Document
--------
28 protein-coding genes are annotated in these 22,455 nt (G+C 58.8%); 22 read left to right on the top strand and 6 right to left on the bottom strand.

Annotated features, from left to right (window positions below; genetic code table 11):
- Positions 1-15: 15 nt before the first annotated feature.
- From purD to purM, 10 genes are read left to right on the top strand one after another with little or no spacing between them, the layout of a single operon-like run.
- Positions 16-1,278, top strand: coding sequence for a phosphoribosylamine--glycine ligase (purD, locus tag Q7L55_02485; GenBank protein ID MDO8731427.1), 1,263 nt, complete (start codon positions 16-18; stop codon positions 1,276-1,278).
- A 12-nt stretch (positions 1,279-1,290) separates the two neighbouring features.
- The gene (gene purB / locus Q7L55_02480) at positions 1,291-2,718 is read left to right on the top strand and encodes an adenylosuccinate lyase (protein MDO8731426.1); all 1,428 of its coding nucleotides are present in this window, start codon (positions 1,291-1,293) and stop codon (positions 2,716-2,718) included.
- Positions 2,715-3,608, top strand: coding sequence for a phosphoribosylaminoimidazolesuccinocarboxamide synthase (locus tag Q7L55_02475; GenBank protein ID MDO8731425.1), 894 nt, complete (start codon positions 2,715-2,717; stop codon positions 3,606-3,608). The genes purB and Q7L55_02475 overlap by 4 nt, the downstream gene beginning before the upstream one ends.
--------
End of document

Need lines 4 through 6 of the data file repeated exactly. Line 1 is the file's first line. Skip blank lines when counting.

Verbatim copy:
- From purD to purM, 10 genes are read left to right on the top strand one after another with little or no spacing between them, the layout of a single operon-like run.
- Positions 16-1,278, top strand: coding sequence for a phosphoribosylamine--glycine ligase (purD, locus tag Q7L55_02485; GenBank protein ID MDO8731427.1), 1,263 nt, complete (start codon positions 16-18; stop codon positions 1,276-1,278).
- A 12-nt stretch (positions 1,279-1,290) separates the two neighbouring features.